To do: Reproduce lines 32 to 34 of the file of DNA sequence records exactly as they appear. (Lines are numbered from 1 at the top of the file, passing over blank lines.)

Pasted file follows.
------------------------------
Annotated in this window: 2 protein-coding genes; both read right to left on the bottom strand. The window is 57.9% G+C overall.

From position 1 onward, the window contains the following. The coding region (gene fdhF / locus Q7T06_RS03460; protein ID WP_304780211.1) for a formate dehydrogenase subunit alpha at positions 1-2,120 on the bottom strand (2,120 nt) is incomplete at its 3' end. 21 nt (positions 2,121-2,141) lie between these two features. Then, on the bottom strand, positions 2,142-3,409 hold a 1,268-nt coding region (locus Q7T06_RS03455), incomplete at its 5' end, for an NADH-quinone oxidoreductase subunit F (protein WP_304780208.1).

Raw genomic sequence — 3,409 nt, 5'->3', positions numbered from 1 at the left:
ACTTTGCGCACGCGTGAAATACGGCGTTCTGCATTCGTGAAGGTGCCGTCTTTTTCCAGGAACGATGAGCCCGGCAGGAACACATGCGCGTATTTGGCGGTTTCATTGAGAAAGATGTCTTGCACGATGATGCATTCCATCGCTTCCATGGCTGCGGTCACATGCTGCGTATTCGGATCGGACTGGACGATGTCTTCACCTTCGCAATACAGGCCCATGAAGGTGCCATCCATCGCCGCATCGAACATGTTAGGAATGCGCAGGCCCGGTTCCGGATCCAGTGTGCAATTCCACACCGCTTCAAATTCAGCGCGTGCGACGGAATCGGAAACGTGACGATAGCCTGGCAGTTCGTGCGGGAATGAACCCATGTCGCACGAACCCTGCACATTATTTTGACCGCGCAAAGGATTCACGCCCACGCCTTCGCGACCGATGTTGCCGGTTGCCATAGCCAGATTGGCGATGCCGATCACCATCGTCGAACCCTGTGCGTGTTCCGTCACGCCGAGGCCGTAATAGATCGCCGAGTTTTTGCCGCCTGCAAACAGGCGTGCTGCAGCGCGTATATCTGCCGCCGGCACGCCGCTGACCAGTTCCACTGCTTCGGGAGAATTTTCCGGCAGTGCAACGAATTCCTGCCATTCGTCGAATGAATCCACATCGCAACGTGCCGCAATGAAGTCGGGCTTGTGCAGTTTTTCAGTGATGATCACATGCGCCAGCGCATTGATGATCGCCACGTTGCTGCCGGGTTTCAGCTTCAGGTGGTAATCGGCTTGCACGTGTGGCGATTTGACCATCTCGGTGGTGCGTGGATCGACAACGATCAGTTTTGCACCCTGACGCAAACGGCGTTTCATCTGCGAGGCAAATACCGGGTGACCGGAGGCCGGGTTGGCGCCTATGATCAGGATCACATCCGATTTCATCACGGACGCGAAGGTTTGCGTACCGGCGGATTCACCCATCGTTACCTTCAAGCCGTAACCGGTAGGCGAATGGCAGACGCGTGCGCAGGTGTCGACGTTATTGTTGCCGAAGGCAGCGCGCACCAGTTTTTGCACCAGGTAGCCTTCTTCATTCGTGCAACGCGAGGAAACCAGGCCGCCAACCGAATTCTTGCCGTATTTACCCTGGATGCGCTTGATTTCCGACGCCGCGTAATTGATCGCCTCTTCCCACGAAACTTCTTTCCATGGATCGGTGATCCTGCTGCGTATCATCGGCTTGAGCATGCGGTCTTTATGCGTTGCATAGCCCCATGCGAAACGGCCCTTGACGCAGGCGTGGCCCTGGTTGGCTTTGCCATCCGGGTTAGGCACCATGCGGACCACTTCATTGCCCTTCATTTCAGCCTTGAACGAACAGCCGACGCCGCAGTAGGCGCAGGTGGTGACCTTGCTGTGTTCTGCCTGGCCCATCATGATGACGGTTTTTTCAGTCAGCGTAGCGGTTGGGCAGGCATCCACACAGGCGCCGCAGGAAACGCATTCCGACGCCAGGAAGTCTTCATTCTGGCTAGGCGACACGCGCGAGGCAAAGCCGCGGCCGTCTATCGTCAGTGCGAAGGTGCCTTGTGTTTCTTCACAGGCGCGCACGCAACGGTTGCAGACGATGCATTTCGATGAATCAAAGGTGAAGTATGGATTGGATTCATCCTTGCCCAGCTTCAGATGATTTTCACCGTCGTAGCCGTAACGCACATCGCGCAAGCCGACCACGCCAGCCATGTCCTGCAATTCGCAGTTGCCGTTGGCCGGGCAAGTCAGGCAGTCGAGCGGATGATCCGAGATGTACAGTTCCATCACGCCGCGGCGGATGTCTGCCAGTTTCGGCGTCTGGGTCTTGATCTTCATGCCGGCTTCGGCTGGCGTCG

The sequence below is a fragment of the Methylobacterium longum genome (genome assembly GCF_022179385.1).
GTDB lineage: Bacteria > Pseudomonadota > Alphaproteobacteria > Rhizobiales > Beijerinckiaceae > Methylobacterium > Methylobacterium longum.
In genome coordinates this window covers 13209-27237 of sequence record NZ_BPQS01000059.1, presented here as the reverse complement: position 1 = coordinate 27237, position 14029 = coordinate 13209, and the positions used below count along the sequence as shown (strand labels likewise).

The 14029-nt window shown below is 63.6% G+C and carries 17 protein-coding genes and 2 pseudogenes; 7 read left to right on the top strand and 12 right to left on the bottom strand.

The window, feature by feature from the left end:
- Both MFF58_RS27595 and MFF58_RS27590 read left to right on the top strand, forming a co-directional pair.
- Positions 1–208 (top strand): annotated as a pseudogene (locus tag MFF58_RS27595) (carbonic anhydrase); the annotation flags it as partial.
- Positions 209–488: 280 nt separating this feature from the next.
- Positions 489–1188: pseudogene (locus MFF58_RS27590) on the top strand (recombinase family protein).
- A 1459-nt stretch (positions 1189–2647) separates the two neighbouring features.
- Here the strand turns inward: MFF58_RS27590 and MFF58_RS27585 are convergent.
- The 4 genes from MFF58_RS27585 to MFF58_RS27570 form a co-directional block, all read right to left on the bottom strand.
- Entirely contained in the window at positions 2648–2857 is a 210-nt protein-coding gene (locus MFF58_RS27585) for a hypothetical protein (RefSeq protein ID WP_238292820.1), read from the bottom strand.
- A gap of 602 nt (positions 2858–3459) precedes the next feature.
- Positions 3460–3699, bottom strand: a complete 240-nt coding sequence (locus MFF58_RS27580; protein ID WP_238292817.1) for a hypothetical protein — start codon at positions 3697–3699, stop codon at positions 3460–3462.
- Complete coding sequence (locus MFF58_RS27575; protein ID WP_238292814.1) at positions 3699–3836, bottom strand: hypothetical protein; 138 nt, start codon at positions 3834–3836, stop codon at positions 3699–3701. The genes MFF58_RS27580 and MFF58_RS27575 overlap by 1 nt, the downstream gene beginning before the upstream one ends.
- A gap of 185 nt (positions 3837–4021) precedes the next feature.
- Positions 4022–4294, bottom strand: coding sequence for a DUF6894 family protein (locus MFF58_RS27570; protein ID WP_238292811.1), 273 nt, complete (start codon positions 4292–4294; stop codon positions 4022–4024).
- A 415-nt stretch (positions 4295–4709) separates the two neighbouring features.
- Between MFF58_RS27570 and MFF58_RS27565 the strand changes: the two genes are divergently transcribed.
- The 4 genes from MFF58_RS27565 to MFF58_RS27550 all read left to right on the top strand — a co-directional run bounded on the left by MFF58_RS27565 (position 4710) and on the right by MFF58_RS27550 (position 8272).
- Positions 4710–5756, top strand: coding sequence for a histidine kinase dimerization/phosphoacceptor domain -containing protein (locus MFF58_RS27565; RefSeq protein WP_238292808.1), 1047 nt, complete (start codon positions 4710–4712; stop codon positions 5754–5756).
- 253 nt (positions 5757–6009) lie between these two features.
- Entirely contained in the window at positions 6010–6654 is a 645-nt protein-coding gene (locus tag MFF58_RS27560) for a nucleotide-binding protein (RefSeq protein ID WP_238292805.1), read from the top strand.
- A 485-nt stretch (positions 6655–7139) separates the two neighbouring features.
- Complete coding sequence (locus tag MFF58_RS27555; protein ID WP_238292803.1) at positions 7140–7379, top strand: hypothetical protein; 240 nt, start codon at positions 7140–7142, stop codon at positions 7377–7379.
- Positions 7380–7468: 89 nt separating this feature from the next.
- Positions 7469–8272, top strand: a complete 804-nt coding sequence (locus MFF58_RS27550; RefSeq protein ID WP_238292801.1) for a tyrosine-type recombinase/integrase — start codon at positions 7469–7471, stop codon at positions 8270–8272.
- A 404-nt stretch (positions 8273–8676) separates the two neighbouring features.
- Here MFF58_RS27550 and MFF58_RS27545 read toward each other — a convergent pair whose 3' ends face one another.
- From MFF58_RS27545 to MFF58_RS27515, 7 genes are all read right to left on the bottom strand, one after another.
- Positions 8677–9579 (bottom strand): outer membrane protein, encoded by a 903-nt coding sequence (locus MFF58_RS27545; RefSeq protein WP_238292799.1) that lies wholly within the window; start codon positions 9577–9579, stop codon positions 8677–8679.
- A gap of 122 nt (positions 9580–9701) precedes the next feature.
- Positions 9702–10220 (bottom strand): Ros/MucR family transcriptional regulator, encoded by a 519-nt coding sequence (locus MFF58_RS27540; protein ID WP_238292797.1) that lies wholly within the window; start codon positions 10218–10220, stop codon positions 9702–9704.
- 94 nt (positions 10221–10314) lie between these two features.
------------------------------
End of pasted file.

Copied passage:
- Positions 7469–8272, top strand: a complete 804-nt coding sequence (locus MFF58_RS27550; RefSeq protein ID WP_238292801.1) for a tyrosine-type recombinase/integrase — start codon at positions 7469–7471, stop codon at positions 8270–8272.
- A 404-nt stretch (positions 8273–8676) separates the two neighbouring features.
- Here MFF58_RS27550 and MFF58_RS27545 read toward each other — a convergent pair whose 3' ends face one another.